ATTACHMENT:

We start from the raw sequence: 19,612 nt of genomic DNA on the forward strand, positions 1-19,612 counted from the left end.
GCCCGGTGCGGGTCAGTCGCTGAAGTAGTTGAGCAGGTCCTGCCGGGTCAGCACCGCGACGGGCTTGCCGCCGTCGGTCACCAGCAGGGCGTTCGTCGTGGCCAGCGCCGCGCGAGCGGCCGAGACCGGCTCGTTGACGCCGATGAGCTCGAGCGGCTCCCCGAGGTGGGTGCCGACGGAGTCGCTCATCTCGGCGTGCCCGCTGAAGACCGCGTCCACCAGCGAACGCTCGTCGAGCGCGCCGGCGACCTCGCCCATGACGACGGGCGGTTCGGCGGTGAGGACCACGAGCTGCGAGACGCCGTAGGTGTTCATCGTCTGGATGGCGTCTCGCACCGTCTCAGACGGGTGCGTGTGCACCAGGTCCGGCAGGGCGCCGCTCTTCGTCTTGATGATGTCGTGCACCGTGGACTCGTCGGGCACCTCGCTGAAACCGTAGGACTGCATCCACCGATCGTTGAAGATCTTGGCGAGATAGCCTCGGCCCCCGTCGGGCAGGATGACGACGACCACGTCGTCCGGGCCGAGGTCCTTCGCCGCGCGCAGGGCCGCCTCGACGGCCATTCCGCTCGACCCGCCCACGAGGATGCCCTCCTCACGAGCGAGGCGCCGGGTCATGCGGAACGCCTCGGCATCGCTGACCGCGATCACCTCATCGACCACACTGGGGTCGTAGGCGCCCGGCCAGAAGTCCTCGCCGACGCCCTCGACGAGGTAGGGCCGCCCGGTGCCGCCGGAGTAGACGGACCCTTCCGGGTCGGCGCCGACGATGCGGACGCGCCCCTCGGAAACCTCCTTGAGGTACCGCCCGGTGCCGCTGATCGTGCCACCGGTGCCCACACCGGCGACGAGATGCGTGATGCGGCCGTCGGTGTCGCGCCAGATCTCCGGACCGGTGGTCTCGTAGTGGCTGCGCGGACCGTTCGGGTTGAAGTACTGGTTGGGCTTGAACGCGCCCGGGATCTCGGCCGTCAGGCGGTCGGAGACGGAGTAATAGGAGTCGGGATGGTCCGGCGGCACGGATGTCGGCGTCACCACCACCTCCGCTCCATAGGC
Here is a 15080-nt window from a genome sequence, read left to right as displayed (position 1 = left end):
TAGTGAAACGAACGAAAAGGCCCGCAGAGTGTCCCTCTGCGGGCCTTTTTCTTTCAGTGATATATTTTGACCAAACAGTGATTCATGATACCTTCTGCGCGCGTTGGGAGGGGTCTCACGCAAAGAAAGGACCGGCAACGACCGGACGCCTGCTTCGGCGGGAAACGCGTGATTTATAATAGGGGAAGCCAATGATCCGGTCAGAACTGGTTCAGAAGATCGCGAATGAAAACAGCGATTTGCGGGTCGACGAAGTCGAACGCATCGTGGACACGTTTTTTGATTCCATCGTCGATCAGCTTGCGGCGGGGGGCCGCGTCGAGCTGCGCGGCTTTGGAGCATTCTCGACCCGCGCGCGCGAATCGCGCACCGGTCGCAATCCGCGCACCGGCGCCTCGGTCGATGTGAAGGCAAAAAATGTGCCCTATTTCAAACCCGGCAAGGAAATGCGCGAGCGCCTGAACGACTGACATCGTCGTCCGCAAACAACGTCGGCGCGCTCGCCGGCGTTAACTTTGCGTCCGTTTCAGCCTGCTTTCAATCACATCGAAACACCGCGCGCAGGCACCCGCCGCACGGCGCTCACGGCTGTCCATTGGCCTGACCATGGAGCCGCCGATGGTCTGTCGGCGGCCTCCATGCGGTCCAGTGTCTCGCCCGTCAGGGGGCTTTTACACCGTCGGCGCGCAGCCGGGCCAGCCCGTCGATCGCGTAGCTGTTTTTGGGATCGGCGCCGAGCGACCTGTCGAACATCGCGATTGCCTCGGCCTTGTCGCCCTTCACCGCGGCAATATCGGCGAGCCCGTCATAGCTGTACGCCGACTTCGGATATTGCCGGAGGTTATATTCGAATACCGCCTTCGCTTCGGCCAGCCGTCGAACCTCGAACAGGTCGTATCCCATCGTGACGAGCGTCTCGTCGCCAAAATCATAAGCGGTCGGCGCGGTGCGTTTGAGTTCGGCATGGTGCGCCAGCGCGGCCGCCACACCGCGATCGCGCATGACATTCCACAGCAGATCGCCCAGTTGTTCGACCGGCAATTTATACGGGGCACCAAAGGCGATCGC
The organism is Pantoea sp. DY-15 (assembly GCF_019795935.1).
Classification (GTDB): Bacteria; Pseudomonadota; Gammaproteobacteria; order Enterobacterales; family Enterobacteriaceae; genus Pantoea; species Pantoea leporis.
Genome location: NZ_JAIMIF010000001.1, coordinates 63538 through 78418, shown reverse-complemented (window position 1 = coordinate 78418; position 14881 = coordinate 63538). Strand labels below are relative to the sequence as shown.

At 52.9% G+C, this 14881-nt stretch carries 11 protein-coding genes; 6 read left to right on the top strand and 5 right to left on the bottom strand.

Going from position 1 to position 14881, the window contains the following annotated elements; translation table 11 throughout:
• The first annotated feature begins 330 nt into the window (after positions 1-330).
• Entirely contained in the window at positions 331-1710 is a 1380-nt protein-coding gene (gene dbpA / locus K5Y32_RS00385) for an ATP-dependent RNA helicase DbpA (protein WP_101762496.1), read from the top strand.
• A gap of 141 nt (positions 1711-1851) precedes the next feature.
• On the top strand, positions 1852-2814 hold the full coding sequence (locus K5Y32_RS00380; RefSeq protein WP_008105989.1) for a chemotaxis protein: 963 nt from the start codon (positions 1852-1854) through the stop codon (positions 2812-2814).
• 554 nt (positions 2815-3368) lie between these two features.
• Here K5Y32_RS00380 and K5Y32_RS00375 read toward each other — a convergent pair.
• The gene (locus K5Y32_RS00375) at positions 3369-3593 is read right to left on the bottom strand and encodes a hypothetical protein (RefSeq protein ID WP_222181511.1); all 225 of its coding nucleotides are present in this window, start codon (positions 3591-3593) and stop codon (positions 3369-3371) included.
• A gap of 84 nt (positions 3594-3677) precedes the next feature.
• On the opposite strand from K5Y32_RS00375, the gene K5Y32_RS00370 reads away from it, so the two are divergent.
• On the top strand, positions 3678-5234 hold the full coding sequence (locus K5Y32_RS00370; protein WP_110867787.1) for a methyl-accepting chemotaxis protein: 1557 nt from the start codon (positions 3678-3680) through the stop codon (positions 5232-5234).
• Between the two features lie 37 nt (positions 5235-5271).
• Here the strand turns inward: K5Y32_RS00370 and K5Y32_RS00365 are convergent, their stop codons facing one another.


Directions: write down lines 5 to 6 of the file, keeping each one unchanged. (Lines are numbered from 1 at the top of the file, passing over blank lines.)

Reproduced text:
The organism is Pantoea sp. DY-15 (assembly GCF_019795935.1).
Classification (GTDB): Bacteria; Pseudomonadota; Gammaproteobacteria; order Enterobacterales; family Enterobacteriaceae; genus Pantoea; species Pantoea leporis.